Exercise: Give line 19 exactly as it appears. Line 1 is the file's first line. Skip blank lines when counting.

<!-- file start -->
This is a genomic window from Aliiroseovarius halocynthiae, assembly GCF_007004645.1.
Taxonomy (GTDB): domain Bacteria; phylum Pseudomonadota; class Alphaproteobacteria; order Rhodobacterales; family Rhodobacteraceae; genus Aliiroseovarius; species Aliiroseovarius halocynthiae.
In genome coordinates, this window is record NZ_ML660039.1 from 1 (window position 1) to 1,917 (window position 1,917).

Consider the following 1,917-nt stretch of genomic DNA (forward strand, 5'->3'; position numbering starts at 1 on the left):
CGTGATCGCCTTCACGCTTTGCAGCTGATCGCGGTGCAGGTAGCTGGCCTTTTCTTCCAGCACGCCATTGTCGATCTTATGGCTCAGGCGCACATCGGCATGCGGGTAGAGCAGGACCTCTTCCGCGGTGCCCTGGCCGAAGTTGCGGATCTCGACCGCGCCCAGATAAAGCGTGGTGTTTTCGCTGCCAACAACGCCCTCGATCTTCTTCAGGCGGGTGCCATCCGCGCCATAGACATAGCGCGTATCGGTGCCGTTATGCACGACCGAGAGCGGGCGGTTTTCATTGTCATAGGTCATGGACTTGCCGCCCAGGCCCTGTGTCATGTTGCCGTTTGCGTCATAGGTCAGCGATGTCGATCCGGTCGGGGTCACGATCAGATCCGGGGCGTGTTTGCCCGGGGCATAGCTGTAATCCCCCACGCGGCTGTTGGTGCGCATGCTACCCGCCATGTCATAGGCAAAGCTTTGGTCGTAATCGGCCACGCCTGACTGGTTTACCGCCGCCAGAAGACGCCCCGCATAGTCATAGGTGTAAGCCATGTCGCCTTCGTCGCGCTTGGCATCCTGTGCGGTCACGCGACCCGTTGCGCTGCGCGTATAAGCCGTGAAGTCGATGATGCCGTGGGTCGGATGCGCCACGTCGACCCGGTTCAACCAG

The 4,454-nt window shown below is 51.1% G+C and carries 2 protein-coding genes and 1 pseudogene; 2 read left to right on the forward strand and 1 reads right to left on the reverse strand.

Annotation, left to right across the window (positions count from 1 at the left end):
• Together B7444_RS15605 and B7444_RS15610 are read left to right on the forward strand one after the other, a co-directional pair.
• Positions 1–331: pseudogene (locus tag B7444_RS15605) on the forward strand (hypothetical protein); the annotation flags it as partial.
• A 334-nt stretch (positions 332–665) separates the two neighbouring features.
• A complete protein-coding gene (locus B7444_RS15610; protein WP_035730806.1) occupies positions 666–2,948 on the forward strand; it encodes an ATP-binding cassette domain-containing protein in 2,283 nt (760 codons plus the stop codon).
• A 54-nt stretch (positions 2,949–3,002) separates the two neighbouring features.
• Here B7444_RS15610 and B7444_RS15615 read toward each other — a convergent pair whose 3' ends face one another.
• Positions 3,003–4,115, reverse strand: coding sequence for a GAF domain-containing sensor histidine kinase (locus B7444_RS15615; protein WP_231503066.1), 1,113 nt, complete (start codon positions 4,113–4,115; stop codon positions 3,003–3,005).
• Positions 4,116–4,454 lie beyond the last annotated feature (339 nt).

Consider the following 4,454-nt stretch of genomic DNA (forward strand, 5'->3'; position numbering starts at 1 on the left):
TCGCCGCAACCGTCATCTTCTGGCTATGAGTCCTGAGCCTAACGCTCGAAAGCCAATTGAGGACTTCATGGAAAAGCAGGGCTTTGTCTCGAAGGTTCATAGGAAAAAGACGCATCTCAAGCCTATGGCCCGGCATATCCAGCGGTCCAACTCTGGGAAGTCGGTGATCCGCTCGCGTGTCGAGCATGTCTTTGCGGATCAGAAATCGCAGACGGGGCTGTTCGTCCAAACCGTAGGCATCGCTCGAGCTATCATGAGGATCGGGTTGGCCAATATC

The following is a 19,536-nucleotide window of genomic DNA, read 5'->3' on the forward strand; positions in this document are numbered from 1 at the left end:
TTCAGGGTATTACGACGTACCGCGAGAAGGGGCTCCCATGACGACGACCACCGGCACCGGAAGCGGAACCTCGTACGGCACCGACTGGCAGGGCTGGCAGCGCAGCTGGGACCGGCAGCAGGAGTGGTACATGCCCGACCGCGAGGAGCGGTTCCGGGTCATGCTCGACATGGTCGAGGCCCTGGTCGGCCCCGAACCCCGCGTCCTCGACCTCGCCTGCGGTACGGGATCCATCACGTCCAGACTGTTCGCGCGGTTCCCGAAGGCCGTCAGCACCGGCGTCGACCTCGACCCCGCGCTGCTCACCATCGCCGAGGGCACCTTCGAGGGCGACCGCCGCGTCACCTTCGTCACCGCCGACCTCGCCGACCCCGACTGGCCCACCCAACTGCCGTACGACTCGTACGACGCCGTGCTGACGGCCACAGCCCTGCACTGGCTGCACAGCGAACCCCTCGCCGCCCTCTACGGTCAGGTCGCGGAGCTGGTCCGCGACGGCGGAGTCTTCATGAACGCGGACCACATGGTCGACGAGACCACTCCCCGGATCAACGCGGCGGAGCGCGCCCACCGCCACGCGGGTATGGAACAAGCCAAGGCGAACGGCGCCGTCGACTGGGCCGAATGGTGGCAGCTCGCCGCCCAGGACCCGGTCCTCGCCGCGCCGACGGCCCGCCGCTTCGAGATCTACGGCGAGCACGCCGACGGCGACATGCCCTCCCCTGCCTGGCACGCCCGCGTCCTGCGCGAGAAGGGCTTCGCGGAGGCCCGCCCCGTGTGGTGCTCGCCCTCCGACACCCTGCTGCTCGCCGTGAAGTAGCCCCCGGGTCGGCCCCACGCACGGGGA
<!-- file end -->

TTCAGGGTATTACGACGTACCGCGAGAAGGGGCTCCCATGACGACGACCACCGGCACCGGAAGCGGAACCTCGTACGGCACCGACTGGCAGGGCTGGCAGCGCAGCTGGGACCGGCAGCAGGAGTGGTACATGCCCGACCGCGAGGAGCGGTTCCGGGTCATGCTCGACATGGTCGAGGCCCTGGTCGGCCCCGAACCCCGCGTCCTCGACCTCGCCTGCGGTACGGGATCCATCACGTCCAGACTGTTCGCGCGGTTCCCGAAGGCCGTCAGCACCGGCGTCGACCTCGACCCCGCGCTGCTCACCATCGCCGAGGGCACCTTCGAGGGCGACCGCCGCGTCACCTTCGTCACCGCCGACCTCGCCGACCCCGACTGGCCCACCCAACTGCCGTACGACTCGTACGACGCCGTGCTGACGGCCACAGCCCTGCACTGGCTGCACAGCGAACCCCTCGCCGCCCTCTACGGTCAGGTCGCGGAGCTGGTCCGCGACGGCGGAGTCTTCATGAACGCGGACCACATGGTCGACGAGACCACTCCCCGGATCAACGCGGCGGAGCGCGCCCACCGCCACGCGGGTATGGAACAAGCCAAGGCGAACGGCGCCGTCGACTGGGCCGAATGGTGGCAGCTCGCCGCCCAGGACCCGGTCCTCGCCGCGCCGACGGCCCGCCGCTTCGAGATCTACGGCGAGCACGCCGACGGCGACATGCCCTCCCCTGCCTGGCACGCCCGCGTCCTGCGCGAGAAGGGCTTCGCGGAGGCCCGCCCCGTGTGGTGCTCGCCCTCCGACACCCTGCTGCTCGCCGTGAAGTAGCCCCCGGGTCGGCCCCACGCACGGGGA